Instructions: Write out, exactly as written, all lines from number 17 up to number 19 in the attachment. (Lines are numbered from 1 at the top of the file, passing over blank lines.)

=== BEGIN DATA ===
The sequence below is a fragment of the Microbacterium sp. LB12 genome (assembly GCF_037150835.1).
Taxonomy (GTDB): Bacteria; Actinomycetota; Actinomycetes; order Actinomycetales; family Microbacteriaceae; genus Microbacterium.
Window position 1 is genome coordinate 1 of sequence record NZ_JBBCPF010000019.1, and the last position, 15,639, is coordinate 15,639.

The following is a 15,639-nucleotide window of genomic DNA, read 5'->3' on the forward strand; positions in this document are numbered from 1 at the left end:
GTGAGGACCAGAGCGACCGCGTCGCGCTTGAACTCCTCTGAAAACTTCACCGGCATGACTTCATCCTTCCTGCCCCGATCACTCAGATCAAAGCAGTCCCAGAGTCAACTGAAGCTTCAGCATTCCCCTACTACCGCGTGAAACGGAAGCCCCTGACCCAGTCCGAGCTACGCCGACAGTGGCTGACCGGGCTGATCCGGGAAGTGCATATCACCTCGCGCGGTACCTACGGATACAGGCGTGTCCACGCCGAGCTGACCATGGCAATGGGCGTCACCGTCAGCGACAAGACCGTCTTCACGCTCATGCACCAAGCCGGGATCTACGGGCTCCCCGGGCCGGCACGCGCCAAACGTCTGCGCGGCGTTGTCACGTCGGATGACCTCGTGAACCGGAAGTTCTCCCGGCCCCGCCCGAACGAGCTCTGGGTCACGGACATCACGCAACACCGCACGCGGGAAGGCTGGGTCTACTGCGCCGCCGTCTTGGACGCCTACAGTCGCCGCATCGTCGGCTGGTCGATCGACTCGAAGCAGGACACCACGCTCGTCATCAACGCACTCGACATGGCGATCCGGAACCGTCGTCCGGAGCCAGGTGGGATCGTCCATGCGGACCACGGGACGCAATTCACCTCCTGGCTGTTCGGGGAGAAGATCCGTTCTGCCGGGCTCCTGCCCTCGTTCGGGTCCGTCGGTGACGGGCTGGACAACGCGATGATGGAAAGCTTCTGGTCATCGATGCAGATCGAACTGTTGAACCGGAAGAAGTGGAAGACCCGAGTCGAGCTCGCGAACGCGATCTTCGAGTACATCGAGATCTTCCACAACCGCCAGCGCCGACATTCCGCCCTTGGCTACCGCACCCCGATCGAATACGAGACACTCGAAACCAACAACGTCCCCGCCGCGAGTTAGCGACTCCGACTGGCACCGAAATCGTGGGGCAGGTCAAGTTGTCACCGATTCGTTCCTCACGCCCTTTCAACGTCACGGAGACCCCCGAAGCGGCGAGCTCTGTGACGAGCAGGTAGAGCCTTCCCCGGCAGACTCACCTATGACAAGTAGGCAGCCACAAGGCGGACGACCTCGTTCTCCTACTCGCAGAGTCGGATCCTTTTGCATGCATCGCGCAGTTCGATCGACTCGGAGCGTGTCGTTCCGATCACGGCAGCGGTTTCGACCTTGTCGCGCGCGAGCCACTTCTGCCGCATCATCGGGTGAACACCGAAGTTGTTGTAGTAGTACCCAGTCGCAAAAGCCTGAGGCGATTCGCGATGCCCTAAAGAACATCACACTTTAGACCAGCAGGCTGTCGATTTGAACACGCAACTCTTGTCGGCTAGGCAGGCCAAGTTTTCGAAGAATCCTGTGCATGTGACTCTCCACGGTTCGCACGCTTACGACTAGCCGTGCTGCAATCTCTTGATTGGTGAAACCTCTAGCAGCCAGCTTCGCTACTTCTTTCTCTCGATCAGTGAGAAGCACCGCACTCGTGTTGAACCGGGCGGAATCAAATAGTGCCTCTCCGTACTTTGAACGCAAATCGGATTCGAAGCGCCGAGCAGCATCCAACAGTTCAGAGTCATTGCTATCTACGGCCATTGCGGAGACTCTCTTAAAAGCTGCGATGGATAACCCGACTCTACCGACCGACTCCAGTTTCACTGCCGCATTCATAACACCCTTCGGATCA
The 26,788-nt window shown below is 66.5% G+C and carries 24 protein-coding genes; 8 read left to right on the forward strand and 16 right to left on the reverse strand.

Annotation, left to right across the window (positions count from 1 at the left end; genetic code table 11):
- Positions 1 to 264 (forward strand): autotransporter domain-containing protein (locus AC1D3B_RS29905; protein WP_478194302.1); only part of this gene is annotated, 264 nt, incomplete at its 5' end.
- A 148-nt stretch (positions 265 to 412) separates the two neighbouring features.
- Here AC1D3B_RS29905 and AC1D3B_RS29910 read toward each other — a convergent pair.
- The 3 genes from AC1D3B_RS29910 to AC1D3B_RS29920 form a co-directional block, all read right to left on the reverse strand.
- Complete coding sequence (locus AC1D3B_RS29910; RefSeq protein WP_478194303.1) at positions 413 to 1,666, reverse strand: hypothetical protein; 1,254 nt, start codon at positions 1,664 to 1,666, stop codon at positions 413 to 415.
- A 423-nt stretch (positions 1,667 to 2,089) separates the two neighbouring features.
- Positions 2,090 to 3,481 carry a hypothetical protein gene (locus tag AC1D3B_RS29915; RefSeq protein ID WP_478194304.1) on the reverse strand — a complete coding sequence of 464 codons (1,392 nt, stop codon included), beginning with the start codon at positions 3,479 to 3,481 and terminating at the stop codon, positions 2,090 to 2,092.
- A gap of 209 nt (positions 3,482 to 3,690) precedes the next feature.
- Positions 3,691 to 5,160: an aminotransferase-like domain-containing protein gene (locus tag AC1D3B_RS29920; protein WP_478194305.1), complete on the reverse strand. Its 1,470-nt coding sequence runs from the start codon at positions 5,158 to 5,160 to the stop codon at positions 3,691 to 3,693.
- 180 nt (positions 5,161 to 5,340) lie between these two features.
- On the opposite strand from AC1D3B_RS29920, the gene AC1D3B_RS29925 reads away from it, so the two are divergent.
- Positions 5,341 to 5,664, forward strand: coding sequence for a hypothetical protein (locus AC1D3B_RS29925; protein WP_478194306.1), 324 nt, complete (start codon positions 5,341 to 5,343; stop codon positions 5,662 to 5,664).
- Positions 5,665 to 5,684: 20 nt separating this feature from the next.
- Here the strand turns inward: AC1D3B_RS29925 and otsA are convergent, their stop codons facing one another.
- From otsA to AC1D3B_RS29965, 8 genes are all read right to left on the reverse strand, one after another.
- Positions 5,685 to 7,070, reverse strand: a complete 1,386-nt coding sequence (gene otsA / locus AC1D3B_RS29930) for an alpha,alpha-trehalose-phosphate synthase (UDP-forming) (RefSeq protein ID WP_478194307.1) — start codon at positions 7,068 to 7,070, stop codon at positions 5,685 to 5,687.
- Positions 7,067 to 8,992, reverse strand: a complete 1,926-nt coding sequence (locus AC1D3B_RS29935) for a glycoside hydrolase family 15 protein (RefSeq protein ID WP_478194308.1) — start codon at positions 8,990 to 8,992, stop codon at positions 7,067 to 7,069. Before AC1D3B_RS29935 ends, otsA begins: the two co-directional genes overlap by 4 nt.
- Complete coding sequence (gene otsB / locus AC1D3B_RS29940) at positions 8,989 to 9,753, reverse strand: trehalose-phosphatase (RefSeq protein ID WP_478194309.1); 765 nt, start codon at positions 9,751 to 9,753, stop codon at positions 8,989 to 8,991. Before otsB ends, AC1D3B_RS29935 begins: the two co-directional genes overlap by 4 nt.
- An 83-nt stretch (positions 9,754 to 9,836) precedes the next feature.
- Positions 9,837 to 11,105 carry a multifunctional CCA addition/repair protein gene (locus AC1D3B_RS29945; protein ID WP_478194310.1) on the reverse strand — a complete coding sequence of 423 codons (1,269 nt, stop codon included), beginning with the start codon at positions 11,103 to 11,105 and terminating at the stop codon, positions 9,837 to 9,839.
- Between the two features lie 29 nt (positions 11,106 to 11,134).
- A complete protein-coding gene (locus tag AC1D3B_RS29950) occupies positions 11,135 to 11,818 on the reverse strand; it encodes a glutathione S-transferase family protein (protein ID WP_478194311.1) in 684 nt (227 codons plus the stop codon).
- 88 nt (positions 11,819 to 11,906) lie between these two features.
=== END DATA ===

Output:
- 180 nt (positions 5,161 to 5,340) lie between these two features.
- On the opposite strand from AC1D3B_RS29920, the gene AC1D3B_RS29925 reads away from it, so the two are divergent.
- Positions 5,341 to 5,664, forward strand: coding sequence for a hypothetical protein (locus AC1D3B_RS29925; protein WP_478194306.1), 324 nt, complete (start codon positions 5,341 to 5,343; stop codon positions 5,662 to 5,664).